The Museum of Anatolian Civilizations is a real gem, showcasing many of Turkey's best ancient treasures and providing excellent insight into the incredible amount of history that has played out here. Housed in a 15th-century bedesten (similar to a kervansary), the museum covers every major civilization that has had a presence in Anatolia, going back more than 10 millennia. Highlights of the vast collection include finds dating back to 7000 BC—among them famous mother goddess figurines and wall paintings of animals and geometric patterns from the neolithic site of Çatalhöyük, one of the oldest human settlements ever discovered. Other items on display include stylized stag figures and stunning gold jewelry from the Hatti (an Early Bronze Age culture); and Hittite artifacts, such as terra-cotta bull sculptures and vases.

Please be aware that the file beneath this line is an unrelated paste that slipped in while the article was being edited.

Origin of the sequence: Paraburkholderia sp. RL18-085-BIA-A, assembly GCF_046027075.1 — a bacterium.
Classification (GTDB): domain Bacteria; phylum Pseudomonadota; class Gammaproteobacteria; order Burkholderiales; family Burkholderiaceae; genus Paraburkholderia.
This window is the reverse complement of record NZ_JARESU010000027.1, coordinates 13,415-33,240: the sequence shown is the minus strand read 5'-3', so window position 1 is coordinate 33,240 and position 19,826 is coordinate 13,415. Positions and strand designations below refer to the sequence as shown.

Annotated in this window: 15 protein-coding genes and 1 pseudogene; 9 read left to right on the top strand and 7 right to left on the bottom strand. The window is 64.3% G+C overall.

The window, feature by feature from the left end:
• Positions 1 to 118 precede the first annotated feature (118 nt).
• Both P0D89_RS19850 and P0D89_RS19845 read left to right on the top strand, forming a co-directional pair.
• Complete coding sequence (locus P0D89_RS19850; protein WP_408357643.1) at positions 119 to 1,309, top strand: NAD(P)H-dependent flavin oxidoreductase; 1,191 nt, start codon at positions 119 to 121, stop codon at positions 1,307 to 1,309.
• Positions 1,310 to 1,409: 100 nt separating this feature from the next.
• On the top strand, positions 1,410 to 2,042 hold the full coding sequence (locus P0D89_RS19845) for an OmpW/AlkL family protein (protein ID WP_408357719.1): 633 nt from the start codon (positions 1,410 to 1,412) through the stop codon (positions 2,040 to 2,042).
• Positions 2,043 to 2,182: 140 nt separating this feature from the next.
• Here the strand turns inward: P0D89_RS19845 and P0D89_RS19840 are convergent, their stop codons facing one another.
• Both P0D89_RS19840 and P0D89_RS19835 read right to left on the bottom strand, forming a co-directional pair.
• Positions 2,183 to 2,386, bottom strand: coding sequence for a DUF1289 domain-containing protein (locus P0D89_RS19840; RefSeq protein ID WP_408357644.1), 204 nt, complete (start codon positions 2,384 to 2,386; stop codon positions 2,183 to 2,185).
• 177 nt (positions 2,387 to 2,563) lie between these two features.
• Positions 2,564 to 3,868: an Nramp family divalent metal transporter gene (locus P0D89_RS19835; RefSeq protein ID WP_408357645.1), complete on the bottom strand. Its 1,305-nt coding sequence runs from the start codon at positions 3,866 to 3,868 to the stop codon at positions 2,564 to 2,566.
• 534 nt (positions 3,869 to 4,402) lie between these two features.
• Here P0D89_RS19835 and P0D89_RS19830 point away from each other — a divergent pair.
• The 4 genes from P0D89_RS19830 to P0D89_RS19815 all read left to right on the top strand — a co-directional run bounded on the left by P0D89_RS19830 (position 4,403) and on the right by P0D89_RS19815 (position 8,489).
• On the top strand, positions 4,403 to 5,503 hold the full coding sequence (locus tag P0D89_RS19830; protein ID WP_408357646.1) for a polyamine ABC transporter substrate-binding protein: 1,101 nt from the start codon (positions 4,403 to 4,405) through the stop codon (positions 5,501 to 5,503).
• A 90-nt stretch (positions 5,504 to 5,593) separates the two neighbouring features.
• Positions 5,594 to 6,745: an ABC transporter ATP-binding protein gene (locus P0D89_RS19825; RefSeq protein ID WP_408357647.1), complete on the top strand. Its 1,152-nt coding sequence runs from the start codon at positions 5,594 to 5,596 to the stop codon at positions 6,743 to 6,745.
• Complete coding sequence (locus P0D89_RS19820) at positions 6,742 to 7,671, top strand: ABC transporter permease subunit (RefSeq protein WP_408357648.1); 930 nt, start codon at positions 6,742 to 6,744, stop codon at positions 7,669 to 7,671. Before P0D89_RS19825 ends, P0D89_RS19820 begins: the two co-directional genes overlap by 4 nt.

Also noteworthy are the clay cuneiform tablets—the earliest written records found in Anatolia—from the Assyrian trade colonies period, as well as
a 13th-century BC bronze tablet (the only such bronze tablet found in Anatolia) recording a Hittite treaty. The section on the Phrygians—famous for their King Midas, who ruled from his capital at Gordion, near modern-day Ankara—features intricately carved and inlaid wooden artifacts dating back to the 9th and 8th centuries BC, including furniture, children's toys, and even an umbrella. A significant collection of monumental stonework from around Anatolia, including well-preserved neo-Hittite reliefs depicting the epic of Gilgamesh, from the archaeological site of Karkamış (Kargamış) in Gaziantep, is on display in the central hall.